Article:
Words to remember

"Never doubt in the darkness what you believed in the light."

Saturday, September 27, 2008

De Veris Libris

It was pointed out to me yesterday that I have an apparent prejudice against paperback books. Currently sitting on my desk are 20 hardcovers, compared to only 6 paperbacks. A rather strong indication of bias, I must admit. I should state, for the record, that I do not hate or dislike paperbacks; why, some of the best books I've read have been paperbacks. But it must be stated that hardcovers are really the only true books we possess today. I organize my thoughts below not by chronology, but in terms of the quality of the material.

Papyri and scrolls are wonderful and elegant, but they're not meant to be read in the way we read. To have a papyrus of our modern book length would make the scroll far too unwieldy and large to be used effectively. And this is likely why they fell out of use to begin with. The codex is a much easier thing to operate. The preservation of the book is also much simpler in codex form, with the rolling of the papyrus being frequently quite deleterious to the text and the writing surface. For official proclamations, a scroll retains its character, but on the whole, I am not unhappy that it is confined to a few ceremonial functions.

Paperbacks are an improvement on this. They follow the codex form, and so can be read with any amount of necessary or desired pauses over a long period of time while still enabling one to find one's place relatively easily. They rest easily next to each on shelves, and can be stored better. One way in which I prefer them to hardcovers is that they are significantly more expendable. I feel no qualms about taking a paperback novel to the beach and risking its ruin, as the cost is generally less onerous. Furthermore, they can take a lot more punishment without losing their character. A paperback is still pretty much the same thing when folded in half and creased mightily; but a hardcover does not have this luxury.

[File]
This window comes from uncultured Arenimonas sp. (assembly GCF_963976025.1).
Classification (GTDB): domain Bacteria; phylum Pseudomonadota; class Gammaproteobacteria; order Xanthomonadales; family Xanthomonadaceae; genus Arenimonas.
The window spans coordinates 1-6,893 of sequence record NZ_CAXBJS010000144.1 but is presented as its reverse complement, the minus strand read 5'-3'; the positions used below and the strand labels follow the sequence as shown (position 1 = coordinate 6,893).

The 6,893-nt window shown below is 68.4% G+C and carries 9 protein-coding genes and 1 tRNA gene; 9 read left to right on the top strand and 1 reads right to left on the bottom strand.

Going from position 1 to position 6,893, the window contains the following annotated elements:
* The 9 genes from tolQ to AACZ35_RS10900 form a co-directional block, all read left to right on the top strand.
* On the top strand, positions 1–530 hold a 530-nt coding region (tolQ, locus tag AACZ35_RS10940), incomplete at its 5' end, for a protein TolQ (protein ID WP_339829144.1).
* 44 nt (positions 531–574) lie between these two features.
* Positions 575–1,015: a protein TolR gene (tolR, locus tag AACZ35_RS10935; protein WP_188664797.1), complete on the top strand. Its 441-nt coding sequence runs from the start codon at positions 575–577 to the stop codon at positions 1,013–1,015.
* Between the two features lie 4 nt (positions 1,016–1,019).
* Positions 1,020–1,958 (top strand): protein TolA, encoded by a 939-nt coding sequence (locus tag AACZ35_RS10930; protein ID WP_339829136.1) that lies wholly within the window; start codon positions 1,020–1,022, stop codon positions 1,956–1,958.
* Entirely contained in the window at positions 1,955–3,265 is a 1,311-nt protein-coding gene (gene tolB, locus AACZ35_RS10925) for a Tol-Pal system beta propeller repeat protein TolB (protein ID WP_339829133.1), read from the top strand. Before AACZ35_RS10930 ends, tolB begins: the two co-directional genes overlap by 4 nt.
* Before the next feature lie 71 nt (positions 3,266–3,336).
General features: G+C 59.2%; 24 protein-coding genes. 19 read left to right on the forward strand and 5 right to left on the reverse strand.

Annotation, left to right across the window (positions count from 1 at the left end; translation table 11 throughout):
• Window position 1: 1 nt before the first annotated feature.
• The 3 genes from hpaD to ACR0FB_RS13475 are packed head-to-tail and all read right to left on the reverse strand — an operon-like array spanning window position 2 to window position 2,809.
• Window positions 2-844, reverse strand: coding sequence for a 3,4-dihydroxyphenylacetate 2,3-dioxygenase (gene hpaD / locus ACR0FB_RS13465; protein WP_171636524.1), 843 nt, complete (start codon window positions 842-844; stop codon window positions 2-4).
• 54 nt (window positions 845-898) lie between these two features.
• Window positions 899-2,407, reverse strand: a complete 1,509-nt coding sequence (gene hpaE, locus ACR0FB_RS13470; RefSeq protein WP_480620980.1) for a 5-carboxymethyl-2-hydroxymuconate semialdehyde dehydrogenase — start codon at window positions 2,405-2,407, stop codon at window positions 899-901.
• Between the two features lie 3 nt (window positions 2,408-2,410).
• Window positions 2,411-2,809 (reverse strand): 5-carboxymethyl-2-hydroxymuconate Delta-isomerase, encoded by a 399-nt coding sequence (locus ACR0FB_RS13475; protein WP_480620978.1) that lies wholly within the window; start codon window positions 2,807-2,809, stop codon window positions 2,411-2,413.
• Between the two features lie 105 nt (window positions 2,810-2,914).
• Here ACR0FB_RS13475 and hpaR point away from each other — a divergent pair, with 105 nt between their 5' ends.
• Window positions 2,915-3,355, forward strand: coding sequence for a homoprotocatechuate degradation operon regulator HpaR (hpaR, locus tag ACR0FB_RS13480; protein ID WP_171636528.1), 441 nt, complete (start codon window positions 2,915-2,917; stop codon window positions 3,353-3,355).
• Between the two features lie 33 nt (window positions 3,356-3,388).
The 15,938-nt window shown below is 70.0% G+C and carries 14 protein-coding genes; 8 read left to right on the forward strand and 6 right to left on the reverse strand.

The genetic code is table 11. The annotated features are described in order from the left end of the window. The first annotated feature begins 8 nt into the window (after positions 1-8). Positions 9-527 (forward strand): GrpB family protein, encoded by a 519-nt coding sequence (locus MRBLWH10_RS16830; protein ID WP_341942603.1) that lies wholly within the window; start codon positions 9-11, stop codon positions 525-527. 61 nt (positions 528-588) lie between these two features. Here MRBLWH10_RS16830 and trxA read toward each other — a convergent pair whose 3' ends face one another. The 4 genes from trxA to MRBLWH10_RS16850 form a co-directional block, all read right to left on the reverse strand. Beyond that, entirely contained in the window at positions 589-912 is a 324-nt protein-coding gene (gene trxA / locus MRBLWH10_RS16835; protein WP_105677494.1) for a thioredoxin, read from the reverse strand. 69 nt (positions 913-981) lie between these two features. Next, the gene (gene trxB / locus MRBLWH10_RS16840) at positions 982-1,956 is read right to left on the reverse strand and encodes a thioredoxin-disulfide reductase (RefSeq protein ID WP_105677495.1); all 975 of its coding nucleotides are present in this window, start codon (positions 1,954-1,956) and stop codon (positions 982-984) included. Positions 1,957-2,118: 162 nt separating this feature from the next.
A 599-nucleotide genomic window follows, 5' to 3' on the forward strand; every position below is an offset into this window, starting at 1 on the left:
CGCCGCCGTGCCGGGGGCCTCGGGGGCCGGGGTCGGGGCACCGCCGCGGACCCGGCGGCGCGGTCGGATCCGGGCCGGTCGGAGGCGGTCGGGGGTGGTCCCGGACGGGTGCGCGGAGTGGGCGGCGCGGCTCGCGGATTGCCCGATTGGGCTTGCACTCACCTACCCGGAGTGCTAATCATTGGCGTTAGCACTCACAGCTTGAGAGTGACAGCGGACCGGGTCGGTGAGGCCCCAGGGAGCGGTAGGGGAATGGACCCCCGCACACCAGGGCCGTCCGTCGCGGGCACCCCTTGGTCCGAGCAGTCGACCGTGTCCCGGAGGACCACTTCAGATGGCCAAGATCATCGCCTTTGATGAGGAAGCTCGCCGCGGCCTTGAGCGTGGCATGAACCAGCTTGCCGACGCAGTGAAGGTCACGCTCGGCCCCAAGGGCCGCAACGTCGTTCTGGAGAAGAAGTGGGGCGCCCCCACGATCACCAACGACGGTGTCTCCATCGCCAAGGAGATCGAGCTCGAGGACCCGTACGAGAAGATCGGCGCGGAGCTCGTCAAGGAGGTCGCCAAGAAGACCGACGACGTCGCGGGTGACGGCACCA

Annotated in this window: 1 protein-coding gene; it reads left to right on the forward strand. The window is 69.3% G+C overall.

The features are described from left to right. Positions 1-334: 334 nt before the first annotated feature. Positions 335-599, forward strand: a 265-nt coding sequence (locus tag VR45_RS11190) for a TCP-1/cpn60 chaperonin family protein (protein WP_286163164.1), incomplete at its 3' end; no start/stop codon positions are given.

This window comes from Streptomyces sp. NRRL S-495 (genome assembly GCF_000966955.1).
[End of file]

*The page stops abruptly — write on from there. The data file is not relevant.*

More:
But the hardcover stands alone today as the 'true book'. In form, it is ancient and venerable, taking its fabrication from the earliest days of the Middle Ages. Indeed, the techniques used in its assembly have changed little, even if the materials and technology has. Their board covers grants them both a respectability and seriousness which more flashy paper covers lack; it also establishes a greater permanence and better chance of longer preservation. This also individuates books much more. The texture and feel of one paperback is much the same as every other; usually a glossy cover, regular, predictable, unchanging. You know instantly that there are millions of other editions exactly like it in every detail, and you are saddened. This is not the end product of a human endeavor, but the output of a mechanical process. Not so with a hard cover. You know instantly that some man made this, as much as a smith works iron or a carpenter makes furniture. Each volume is seemingly unique, its texture subtly different than any others. The woven board covers take on different hues and characters as they age, so that no two editions would look quite the same after a number of years. And if leather, ah! From the very beginning they are unique. The cover could be smooth, or rough, or porous, or hard, and the colors could vary even within the cover itself.

I have also noted a marked difference in the paper used in hardcover books. Perhaps this is not quite so pronounced as the difference in covers. It is also a greater factor when dealing with books printed at different times. But it can still run the gamut from an almost glossy, thin sheet to a heavy, spongy, almost leathery one. And this also gives them a unique odor, so welcoming and timeless. A library or bookseller really is a sensory experience (excepting perhaps taste).

This being said, I shall now return to my hardcover for the rest of the afternoon.

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